Sam Ekstrom – Staff Writer
Tim Bierma set a goal after his freshman year of track: he was going to qualify for nationals during his college career.
On Jan. 24, that goal was attained in the 1,000 meter run at the Nebraska Wesleyan Invite.
“I was kind of in shock for a while,” said Bierma about his first-ever individual qualification.
The senior ran a 2 minute, 31.06 second race to win the event, less than three-tenths of a second within the requisite time of 2:31.35.
Bierma, a Sioux Center native, knew it was going to be close when he began his final 200-meter lap close to 2:01.
“At that point I was like, ‘I’ve got to go if I want to try and qualify,’ said Bierma. “People said I had a visible surge with 200 to go.”
With the time clock sitting directly at the finish line, Bierma pushed through the pain for the final 50 meters to earn his spot at the national indoor meet.
“Going into that home stretch, you get that burning feeling of going all out – you can’t go any faster – and I could see the clock kind of ticking in slow motion as I went down the home stretch,” Bierma said.
Bierma’s qualification earns him a seat on the bus to Geneva, Ohio for the March 6-8 event. His accomplishment comes as no surprise to his coaches Craig Heynen and Greg Van Dyke.
“Tim has a great work ethic and attitude,” said Heynen, who believed Bierma’s qualifying run was the best race of his career. “He comes to practice every day ready to work and gets after the workouts.”
Van Dyke, who also serves as Bierma’s cross-country coach, admires his humility as a teammate.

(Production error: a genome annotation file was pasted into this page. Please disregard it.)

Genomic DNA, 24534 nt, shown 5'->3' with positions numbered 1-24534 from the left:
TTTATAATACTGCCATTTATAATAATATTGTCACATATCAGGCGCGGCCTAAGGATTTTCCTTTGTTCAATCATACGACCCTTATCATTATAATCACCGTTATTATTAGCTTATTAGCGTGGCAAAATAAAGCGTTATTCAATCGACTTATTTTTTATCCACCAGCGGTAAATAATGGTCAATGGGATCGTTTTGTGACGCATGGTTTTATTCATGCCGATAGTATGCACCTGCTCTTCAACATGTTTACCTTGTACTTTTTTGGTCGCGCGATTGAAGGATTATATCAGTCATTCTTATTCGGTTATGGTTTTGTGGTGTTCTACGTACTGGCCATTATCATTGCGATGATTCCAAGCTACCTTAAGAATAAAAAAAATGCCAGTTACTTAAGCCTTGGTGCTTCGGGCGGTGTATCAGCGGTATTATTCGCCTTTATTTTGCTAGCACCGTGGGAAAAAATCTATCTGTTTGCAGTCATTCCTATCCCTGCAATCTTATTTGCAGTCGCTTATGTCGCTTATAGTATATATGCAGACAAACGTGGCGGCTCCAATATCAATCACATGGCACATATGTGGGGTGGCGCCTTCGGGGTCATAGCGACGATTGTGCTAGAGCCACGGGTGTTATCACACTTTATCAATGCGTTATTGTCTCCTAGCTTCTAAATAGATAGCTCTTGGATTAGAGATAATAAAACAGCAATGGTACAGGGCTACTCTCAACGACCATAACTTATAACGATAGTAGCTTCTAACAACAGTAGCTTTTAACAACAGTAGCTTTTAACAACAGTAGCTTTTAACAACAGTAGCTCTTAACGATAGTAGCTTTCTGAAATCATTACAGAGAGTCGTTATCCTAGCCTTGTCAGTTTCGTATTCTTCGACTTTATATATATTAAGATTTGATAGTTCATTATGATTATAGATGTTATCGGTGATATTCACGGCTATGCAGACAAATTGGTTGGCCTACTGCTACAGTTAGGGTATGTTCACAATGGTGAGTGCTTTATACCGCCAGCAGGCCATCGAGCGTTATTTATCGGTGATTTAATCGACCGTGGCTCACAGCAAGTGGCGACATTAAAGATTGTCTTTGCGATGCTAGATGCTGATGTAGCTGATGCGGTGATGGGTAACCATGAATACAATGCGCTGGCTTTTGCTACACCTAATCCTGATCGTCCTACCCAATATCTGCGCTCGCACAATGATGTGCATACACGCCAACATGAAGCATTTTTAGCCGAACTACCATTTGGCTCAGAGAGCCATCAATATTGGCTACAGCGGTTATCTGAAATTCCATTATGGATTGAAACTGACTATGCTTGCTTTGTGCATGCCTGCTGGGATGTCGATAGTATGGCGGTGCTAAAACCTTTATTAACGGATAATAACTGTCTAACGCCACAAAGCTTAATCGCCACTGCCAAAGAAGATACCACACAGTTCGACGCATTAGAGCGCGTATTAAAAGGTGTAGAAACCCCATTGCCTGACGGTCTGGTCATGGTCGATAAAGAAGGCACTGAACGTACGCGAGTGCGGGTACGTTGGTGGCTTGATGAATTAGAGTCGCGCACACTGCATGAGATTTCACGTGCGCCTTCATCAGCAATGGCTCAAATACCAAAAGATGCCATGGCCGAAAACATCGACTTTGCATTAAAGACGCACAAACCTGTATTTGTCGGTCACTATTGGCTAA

“Tim is a selfless individual, and he gets just as excited about a teammate’s great performance as he does about his own,” said Van Dyke. “Tim’s enthusiasm is going to be missed next year.”
While the day-to-day grind of training can be taxing, it has paid off for Bierma, 22, who feels like he is in the best shape of his career.
“Each season kind of keeps on building on that base, so this year I was able to handle a lot higher intensity, higher volume training, and it is definitely paying dividends,” Bierma said.
Heynen sees the same improvement in Bierma’s practice sessions.
“It is sort of a strange phenomenon, but the really good middle-distance athletes like [Bierma] really start to like the intense workouts, and I can tell Tim does, too,” Heynen said.
Remarkably, Bierma followed up his 1,000-meter victory with another first-place finish at the Dennis Young Invite in Storm Lake, Iowa. Bierma won the 1,600-meter run in a time of 4:19.95, just two-tenths of a second shy of a school record.
While Bierma still hopes to help his squad qualify in the 4 x 800 relay, the 1,000 and 1,600-meter qualifications are the climax of an arduous – yet rewarding – four-year process.
“I’ve seen the value of persistence and the importance of putting in that offseason work,” Bierma said.
Once Bierma runs his final collegiate race in May, one might expect him to take a hiatus from running. Maybe eat junk food for a while and take some time to be lazy.
Not the case.
“Hopefully, I’ll keep on running,” said Bierma. “I’d like to run a marathon next fall.”